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It’s true. I have been sleeping on the couch. It’s not what you think though. Yes, my Beloved and I do get on each other’s nerves. He angers me at times. I anger him. We are normal, I’m convinced. But none of all that is why I’m sleeping on the couch.
I have horrible hips. It started about 2 years ago… this excruciating pain in the night that would regularly awaken me. I ignored it for quite awhile, because honestly, I didn’t have time for such an inconvenience. Well, ignoring pain that leads to sleepless nights generally only leads to… uhh… more sleepless nights. Especially if the pain gets worse. Which it did.
So, on the morning I woke up and physically could not stand, I re-considered my “just ignore it and it will go away” agenda. Trips to doctors. X-rays. Blood tests. Ruling out arthritis. Six weeks of physical therapy. Downing ibuprofen like it was M&Ms in the office candy dish. Yada. Yada. Yada. I mean, it all helped some. But not nearly enough to garner me enough sleep to function. And as every wise woman knows, if mama is grumpy and tired, such emotions will soon show up in the rest of the family. Like sharing the flu or a bad case of pink eye.
What we really figured out helped is if I slept on our couch, which is much firmer than the 16-year-old bed my Beloved bought long before he thought he’d be sleeping with a wife. He sleeps like a baby (I mean, a baby that actually sleeps, which I realize some of you reading this have never had).
So, after dropping our youngest munchkin off at a birthday party one Saturday, I made a trip to “The Mart.” For those of you who aren’t Nebraska folk, “The Nebraska Furniture Mart” is the largest furniture store in North America. I think that’s its claim to fame. (Heck, it’s partly Omaha’s claim to fame). Fortunately, it was a stone’s throw from the birthday party and I knew exactly where the mattresses were.
Have you shopped for mattresses lately? Let me just say that if you walk into a furniture store that is like the size of a couple football fields (I could be exaggerating. I’m not sure), then you have more than a few choices of mattresses.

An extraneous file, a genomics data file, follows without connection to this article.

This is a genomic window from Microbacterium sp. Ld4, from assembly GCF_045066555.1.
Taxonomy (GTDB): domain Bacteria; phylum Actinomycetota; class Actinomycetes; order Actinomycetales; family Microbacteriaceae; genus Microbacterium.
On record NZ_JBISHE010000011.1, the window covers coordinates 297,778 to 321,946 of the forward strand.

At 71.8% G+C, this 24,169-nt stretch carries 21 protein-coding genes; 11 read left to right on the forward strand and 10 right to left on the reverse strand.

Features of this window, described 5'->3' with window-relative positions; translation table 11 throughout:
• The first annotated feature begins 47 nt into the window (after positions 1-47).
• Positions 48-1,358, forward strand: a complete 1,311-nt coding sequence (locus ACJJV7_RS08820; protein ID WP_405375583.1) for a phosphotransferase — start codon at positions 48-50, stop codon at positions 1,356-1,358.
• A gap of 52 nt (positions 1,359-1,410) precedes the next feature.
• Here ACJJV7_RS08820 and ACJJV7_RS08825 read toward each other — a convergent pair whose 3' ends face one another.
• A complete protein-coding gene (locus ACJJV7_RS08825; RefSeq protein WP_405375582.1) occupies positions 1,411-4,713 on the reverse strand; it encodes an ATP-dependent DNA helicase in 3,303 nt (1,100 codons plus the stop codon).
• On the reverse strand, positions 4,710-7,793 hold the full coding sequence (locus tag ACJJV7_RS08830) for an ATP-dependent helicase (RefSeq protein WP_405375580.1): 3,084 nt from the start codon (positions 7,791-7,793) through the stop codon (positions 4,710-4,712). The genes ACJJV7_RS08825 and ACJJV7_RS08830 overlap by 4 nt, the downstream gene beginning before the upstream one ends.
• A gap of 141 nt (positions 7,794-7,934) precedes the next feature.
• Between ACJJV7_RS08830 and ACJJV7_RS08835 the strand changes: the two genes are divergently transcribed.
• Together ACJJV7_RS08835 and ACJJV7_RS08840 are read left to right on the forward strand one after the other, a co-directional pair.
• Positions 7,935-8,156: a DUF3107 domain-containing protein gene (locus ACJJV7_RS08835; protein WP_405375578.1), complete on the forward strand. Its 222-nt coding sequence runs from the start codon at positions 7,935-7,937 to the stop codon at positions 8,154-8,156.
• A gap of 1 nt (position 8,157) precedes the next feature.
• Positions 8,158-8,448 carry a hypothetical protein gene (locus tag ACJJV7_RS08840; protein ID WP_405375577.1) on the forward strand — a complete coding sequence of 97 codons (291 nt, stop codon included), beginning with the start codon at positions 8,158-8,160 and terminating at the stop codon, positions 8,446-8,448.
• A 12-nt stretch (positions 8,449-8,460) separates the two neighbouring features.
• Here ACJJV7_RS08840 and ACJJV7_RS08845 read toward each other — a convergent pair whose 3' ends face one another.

Boy, did I get schooled on mattresses that day. The one I settled on? A $7,000 king with adjustable head and foot rests for both sides and a high-end memory foam mattress. When I told a friend about it later, he said, “So, uhh, you want to buy a hospital bed?” He said it with part sarcasm and part disbelief.
“It’s not a hospital bed,” I argued. He smiled. I knew he was right. I mean, it was like a really comfortable, visually appealing, upscale type of hospital bed. Without the call button for the nurse, of course, but maybe that could be added. And did I mention this price tag didn’t even include a headboard and footboard?
So, anyway, this is the bed I settled on. Mind you, it’s not the bed we bought. God bless the sales gal, who had spent all this time having me lay on upteen beds and explaining the features of memory foam and so forth. She could tell from the look on my face that I may not have the greatest of success if I came home and said I wanted a $7,000 bed to my husband who feels angst over spending $30 at Wendy’s.
She tried to be clever, as all good salespeople are trained to do. “Well,” she offered, “maybe if you start with saying you want the $7,000 bed, he won’t feel so much trauma when you actually buy the $5,000 bed, which, I might add, is very comfortable as well.”
We still have no new bed. Interestingly, Randall didn’t flinch at the $7,000 price tag (even though we had just installed a new furnace and a new air conditioner). He surmised that we spend “a third of our life in bed” and that “a good night’s sleep is necesary for good health.” God bless that man. Still… $7,000 for a mattress? Even my most impulsive side, as well as the comment someone made to me awhile back about “sex being amazing on memory foam,” couldn’t quite convince me this was going to be a good financial decision. And making big financial decisions has never really been our fortay. Still researching. Still sleeping on the couch.
As for our sexual intimacy in our hiatus from actually sleeping together, that has never wavered. We like sex. A lot. And my hips didn’t bother me at all during sex.
You know what does bother me about the sleeping arrangements? It’s the “room-matish” feel of sleeping apart. I don’t like it. He doesn’t like it either. I miss our conversations as we would drift toward sleep. I miss feeling his hand in mine. I miss the oneness that is about so much more than sex. I miss his warmth. I don’t miss hips that hurt in the morning, but all those other things are starting to get to me.
Now, I know there are couples who sleep apart and remain happily married. I’ve talked to a few and I think I’ve read about a few. But honestly, it doesn’t sound like the best option, does it? I think there is something emotionally connecting about sleeping next to the person you married.
And I must add, I think we have got to get this issue resolved soon (for more than the apparent reasons). The 5-year-old has been crawling into bed with my husband each morning and announced the other day to both of us that our bedroom is now his and dad’s room. My room? He said that’s now the living room. Hmmm. I think a $7,000 purchase may just remind the wayward little one of his proper place in our house. And in our marriage.
Who knows? We may make my friendly saleswoman who works on commission very happy someday soon. She graciously handed me her card, with her work hours clearly printed.